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Benefit-cost analysis (BCA), a discipline best known for guiding policy choices, can also guide personal decisions. In either application, traditional BCA tallies benefits and costs using market values or willingness to pay. When future outcomes are uncertain, as they are across a wide array of situations, BCA must call as well on the methods of decision analysis. Thus, von Neumann–Morgenstern utilities, subjective probabilities, and sequential decision strategies are brought into play. Traditional decision analysis distinguishes between risk and uncertainty. With risk, the probabilities of possible outcomes are known; with uncertainty, those outcomes are known, but not their probabilities. We introduce the concept of ignorance: a third, less tractable category. With ignorance, even the possible outcomes of decisions cannot be identified. Ignorance takes particular importance when high payoffs are associated with these unidentified outcomes, as is often the case. We identify such outcomes as consequential amazing developments (CADs). In the policy realm, the 2008 financial meltdown or the Arab Spring would represent a CAD. For an individual, a CAD might be that one’s secure tenured position had been inexplicably terminated, or that one’s trusted business partner had long been shuttling corporate secrets to a competitor. We distinguish between unrecognized and recognized ignorance. In the latter category, we identify specific cognitive biases that impair decision making.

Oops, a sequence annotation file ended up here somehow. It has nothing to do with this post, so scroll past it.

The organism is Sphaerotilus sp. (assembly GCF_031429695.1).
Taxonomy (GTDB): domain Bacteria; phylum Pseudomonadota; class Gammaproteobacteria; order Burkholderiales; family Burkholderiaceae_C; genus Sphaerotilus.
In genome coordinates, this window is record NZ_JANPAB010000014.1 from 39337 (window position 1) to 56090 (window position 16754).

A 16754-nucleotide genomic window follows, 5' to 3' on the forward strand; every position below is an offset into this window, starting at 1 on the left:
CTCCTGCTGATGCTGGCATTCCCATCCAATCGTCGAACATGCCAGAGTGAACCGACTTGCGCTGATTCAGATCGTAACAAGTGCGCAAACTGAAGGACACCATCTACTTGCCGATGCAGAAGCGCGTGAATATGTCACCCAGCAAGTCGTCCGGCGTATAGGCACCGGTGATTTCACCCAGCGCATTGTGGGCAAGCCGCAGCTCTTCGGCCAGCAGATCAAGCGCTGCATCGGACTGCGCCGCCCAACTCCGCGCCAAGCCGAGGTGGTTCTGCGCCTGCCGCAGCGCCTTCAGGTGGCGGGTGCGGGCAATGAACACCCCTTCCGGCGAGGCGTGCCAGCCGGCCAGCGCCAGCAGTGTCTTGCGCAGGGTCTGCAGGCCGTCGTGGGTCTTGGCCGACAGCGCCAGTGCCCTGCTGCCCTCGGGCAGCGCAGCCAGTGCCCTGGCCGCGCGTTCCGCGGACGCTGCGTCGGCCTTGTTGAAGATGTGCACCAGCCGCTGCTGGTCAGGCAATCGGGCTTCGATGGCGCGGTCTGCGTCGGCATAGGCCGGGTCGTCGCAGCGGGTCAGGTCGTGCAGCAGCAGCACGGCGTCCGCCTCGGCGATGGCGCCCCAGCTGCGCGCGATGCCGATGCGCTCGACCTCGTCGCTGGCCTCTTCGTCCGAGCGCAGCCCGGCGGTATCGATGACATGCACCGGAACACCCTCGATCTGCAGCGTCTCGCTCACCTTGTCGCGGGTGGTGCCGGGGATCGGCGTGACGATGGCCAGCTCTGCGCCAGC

Devjani, Roy, and Richard Zeckhauser. "Grappling with Ignorance: Frameworks from Decision Theory, Lessons from Literature." Journal of Benefit-Cost Analysis 6.1 (Spring 2015): 33-65.